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Pros: Impressive library of time-saving templates. Useful for in-person and distance learning.
Cons: Big learning curve, so designing useful content will take time.
Bottom Line: This beautiful and collaborative platform is useful for everything from workflow tasks to creative expression.
Definitely take some time getting to know the features. Miro does just about whatever you can imagine, so it's best to start with simple activities and build from there. The template library can be great for this, because it'll give you some sense of what's possible. Some users will prefer designing from a desktop, while others will prefer the app. Both are useful in their own way, although the drawing features tend to work better on a mobile device. At first, the platform might feel busy with so many features, but it's easy to find your groove and just focus on a few key tools to start.
Use Miro for one-on-one tutoring sessions, for whole-class instruction with participation, or for interactive professional development or student presentations. Work with colleagues to plan field trips or interdisciplinary units that incorporate differentiation and facilitate cross-curricular connections. Students can use Miro to brainstorm for projects, gather research, work out math problems, or create graphic organizers. Teachers can create quick warm-ups or exit tickets to get an idea of whether or not students are grasping content, or they can create full presentations complete with videos, links, images, discussion, and interactive components. Since teachers can make individual copies of presentations for students, it's possible to use Miro as a tool for individual assessments. Features like commenting and task lists allow teachers to provide feedback and give students additional direction for more complex projects. Plus, features like video chats allow teachers and students to connect without jumping around to different platforms.
Miro is an online or app-based interactive whiteboard platform where users can design and collaborate in workspaces to work through and present ideas. The beauty of interactive whiteboards like Miro is how versatile they are. Miro in particular can be used to do work and then present that work -- all in the platform. The workspaces are infinite canvases, so you can zoom in and out of them to organize info. "Frames" are placed on the canvas to create zones or pages. The tool combines features of whiteboard, presentation, and productivity tools. From the dashboard, users can design from scratch, but the site also offers many pre-created templates to save time. Incorporate sticky notes, text, files, links, images, and to-do lists in a board and then share it with up to 100 participants. There are also drawing and graphing tools for making flowcharts and mind maps. You can even create task lists so that everyone knows what needs to be done. Collaborators can also chat or comment on content. There's also a voting feature to help with decision-making. Plus, there are integrations with tools like Microsoft Teams, Google Drive, Slack, and many others.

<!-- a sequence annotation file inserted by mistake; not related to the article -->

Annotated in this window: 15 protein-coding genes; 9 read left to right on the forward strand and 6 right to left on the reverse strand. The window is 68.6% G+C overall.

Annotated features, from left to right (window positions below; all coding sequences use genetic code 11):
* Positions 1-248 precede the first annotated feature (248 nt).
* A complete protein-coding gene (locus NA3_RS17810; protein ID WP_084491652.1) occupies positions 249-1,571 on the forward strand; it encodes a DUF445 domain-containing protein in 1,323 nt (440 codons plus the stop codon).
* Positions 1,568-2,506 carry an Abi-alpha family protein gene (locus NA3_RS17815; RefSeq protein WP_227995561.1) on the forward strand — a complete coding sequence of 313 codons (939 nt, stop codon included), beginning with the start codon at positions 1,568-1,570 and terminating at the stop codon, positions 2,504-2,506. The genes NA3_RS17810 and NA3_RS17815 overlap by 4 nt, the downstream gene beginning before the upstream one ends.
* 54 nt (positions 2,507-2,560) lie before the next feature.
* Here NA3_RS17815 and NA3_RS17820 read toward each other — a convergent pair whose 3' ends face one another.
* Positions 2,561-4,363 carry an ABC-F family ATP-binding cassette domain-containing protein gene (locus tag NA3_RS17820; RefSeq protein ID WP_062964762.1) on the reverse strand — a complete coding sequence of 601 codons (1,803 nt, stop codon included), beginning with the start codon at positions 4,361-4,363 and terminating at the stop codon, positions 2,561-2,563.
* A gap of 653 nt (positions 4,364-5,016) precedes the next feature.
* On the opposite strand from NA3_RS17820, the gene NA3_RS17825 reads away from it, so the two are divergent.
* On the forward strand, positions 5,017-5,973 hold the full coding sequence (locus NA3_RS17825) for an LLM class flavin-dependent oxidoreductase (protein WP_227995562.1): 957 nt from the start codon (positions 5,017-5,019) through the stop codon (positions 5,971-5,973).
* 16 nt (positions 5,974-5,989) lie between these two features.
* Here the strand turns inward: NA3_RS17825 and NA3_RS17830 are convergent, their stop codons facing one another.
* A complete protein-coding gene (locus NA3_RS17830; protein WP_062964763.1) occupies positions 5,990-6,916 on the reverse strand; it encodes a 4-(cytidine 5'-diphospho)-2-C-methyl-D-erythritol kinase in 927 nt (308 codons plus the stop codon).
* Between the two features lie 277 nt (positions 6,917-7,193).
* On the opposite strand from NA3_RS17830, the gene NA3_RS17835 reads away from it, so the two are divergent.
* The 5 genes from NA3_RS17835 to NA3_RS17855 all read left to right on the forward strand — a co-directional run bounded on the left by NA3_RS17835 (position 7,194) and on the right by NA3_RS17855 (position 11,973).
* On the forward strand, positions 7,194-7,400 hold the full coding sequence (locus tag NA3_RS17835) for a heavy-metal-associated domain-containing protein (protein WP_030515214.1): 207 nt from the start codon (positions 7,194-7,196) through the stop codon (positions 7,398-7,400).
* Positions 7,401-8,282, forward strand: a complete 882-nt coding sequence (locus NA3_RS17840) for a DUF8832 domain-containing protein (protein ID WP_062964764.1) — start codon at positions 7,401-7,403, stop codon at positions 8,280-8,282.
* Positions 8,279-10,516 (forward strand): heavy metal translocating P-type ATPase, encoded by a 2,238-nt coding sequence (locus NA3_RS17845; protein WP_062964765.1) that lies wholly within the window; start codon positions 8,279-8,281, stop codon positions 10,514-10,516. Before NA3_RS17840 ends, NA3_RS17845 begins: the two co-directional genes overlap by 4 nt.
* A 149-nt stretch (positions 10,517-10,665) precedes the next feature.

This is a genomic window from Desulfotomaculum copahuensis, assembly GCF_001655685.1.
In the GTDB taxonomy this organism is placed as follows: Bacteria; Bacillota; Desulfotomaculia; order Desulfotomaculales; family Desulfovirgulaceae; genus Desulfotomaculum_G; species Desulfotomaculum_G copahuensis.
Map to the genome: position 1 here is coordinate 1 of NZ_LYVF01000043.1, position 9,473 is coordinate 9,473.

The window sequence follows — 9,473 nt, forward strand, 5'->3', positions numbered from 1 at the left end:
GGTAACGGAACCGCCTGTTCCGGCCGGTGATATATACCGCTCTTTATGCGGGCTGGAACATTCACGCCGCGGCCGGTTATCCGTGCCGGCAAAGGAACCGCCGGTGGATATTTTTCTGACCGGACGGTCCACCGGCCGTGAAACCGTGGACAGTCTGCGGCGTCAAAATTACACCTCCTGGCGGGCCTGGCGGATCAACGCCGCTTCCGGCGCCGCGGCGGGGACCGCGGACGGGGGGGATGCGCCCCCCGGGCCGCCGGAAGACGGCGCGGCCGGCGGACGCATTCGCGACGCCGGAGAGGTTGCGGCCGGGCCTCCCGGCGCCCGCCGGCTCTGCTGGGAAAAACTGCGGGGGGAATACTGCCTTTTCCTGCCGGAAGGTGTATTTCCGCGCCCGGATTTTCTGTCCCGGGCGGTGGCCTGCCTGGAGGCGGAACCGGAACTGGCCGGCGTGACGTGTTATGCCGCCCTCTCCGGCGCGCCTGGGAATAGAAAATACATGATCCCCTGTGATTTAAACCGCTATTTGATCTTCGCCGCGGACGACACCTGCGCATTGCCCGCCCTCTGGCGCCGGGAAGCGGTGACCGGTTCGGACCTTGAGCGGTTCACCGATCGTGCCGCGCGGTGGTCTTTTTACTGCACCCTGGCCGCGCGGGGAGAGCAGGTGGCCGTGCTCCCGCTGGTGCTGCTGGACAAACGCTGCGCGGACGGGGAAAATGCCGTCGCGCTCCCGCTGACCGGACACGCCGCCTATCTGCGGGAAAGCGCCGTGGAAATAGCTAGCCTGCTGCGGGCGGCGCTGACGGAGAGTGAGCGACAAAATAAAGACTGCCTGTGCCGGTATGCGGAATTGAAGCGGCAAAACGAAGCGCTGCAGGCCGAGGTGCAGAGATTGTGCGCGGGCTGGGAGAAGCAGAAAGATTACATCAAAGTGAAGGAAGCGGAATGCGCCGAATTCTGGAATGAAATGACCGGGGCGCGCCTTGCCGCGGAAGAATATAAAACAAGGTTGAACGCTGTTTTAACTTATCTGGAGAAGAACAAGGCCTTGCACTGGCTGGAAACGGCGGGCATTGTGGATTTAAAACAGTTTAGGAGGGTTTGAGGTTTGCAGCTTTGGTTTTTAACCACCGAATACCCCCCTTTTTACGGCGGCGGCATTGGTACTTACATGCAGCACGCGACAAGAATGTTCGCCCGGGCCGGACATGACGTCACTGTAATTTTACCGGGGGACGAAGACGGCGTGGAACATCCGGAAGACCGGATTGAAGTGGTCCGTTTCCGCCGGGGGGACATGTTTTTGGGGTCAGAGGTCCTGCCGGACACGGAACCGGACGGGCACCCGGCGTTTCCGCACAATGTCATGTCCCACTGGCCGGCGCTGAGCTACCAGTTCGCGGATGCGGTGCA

Teachers have a lot of options when it comes to interactive whiteboards. What sets Miro apart is its elegance and attention to detail in each and every tool and feature. Whereas several other tools have just as many or more features, they often don't refine each tool so that it works perfectly. Miro makes sure each tool has its place and clear use case. This also means there's just so many readily apparent ways to take advantage of the tools. Users can view or create content, interact with one another, and demonstrate understanding through images, text, organizers, or hands-on tools. Built-in features like comments and video chat mean that teachers and students can connect whether they're in the classroom, learning remotely, or somewhere in between. There's a clear focus on clean, effective collaboration and communication of ideas visually, spatially, textually, and more. Since it's also primarily a tool for businesses, it's a platform that is particularly well-suited to presenting information or creating workflows. In this way, upper-grade classrooms will be particularly well-served by Miro.
The user experience on both the website and the app is quite similar, which is especially helpful when teachers and students have different devices or are working from a classroom and at home. And although the platform could benefit from additional accessibility features, such as immersive reader and additional language support, there's a lot to work with, especially where teachers want to incorporate meaningful interactive content that supports students' different learning preferences.